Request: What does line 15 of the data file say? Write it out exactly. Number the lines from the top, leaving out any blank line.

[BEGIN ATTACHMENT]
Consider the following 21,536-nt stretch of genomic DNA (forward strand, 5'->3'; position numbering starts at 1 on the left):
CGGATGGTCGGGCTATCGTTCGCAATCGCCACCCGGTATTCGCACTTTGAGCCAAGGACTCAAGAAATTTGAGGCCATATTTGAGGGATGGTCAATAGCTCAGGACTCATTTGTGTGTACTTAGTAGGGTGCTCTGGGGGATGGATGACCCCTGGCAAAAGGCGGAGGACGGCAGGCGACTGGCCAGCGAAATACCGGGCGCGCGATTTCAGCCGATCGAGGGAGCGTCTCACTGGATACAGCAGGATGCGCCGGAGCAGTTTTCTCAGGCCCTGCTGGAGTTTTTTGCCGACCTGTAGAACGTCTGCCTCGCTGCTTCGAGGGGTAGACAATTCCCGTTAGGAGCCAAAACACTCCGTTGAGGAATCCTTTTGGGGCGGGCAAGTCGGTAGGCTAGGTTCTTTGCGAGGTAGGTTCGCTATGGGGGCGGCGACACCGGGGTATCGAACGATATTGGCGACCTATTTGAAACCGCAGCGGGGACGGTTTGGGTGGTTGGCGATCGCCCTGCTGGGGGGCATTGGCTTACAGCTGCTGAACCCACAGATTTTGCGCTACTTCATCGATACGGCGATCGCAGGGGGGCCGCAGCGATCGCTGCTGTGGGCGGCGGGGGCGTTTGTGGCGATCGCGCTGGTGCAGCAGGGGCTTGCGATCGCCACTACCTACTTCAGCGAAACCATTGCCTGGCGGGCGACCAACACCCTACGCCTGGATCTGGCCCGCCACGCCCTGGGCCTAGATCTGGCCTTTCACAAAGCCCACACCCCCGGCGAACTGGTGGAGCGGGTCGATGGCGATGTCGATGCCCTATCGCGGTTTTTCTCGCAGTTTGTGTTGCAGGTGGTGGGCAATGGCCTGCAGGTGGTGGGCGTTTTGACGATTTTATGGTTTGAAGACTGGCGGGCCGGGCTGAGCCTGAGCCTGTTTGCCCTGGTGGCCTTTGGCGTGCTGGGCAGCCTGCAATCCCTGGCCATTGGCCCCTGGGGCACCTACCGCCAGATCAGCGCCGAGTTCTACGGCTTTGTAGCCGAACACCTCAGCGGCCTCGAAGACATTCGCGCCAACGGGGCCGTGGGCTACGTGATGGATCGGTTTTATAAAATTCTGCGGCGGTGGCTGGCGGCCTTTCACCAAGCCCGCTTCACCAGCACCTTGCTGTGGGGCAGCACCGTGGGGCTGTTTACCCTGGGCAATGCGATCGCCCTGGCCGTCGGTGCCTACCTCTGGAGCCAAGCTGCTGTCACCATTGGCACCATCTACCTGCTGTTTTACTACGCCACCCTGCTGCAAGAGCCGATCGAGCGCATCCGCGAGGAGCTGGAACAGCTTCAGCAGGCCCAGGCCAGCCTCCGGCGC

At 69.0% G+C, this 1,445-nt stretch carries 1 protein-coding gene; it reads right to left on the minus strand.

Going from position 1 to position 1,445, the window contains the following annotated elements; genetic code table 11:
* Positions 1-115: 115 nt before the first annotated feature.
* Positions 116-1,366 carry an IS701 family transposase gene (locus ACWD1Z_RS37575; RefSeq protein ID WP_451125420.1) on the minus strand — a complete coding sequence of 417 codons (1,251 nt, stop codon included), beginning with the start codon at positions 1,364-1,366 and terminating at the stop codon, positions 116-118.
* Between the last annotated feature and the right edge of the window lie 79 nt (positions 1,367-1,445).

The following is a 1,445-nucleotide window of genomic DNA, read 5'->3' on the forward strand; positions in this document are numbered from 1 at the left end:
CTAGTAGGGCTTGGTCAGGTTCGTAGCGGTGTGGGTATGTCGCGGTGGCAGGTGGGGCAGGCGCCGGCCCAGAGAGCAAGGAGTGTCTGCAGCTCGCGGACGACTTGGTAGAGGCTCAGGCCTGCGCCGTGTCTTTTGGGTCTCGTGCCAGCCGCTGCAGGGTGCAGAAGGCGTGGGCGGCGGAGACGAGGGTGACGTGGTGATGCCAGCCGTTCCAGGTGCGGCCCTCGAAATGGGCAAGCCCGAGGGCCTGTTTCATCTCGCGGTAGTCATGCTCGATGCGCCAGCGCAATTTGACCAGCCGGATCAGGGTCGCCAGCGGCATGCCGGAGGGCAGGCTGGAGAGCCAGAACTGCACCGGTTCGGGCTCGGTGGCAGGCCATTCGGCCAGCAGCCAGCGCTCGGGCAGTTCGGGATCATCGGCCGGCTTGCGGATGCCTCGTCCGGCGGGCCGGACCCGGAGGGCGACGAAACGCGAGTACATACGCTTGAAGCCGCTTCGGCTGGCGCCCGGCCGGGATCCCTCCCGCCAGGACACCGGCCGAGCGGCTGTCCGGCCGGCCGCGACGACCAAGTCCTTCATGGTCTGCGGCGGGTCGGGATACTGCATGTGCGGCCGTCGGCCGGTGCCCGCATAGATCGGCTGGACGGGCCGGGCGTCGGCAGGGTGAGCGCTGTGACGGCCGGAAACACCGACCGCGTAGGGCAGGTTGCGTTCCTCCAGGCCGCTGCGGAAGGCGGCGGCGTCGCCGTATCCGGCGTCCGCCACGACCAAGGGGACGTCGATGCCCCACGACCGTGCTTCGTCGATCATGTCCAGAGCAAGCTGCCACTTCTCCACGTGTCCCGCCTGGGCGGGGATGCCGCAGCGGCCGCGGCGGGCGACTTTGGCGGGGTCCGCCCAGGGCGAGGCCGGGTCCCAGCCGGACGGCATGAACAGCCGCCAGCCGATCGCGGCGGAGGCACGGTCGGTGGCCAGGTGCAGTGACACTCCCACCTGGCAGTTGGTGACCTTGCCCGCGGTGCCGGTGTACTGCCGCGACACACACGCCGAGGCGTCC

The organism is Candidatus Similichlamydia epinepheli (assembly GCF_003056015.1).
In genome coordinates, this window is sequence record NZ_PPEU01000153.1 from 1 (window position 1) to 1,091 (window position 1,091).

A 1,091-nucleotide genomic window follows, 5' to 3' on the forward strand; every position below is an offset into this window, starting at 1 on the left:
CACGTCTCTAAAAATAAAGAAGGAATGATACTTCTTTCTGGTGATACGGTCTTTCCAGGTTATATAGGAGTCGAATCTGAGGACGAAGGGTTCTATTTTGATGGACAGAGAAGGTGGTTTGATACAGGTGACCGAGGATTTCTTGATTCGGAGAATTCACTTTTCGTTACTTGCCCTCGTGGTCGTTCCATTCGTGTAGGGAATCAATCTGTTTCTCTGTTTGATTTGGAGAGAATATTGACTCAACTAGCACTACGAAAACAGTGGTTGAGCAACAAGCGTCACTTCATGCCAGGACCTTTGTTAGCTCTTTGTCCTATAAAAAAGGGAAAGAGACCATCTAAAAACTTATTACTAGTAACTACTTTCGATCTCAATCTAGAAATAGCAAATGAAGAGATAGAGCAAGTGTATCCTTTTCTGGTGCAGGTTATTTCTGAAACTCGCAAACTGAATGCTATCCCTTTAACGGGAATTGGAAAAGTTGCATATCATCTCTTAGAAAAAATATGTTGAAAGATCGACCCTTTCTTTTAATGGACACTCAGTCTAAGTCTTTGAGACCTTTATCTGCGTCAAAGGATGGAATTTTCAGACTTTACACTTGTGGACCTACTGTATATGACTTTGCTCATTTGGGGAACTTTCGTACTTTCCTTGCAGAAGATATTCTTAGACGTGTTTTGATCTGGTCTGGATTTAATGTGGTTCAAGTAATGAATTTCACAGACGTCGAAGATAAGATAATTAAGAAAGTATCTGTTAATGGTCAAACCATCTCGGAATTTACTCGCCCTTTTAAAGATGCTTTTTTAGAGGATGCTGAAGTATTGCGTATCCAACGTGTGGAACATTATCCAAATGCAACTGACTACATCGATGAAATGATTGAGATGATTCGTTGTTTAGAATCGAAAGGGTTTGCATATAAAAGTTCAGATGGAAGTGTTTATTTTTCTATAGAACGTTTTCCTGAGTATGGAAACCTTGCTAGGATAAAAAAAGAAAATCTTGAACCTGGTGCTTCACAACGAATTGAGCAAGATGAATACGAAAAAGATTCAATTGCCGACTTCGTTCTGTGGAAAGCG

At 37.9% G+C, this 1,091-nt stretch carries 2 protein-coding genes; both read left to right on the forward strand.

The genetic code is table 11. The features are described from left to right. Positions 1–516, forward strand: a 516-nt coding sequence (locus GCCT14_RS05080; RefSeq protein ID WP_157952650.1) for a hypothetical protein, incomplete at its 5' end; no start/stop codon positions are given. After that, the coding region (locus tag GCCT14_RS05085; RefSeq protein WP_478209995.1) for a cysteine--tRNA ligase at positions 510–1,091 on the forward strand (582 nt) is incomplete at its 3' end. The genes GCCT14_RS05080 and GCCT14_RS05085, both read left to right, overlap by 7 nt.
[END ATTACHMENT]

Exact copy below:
The genetic code is table 11. The features are described from left to right. Positions 1–516, forward strand: a 516-nt coding sequence (locus GCCT14_RS05080; RefSeq protein ID WP_157952650.1) for a hypothetical protein, incomplete at its 5' end; no start/stop codon positions are given. After that, the coding region (locus tag GCCT14_RS05085; RefSeq protein WP_478209995.1) for a cysteine--tRNA ligase at positions 510–1,091 on the forward strand (582 nt) is incomplete at its 3' end. The genes GCCT14_RS05080 and GCCT14_RS05085, both read left to right, overlap by 7 nt.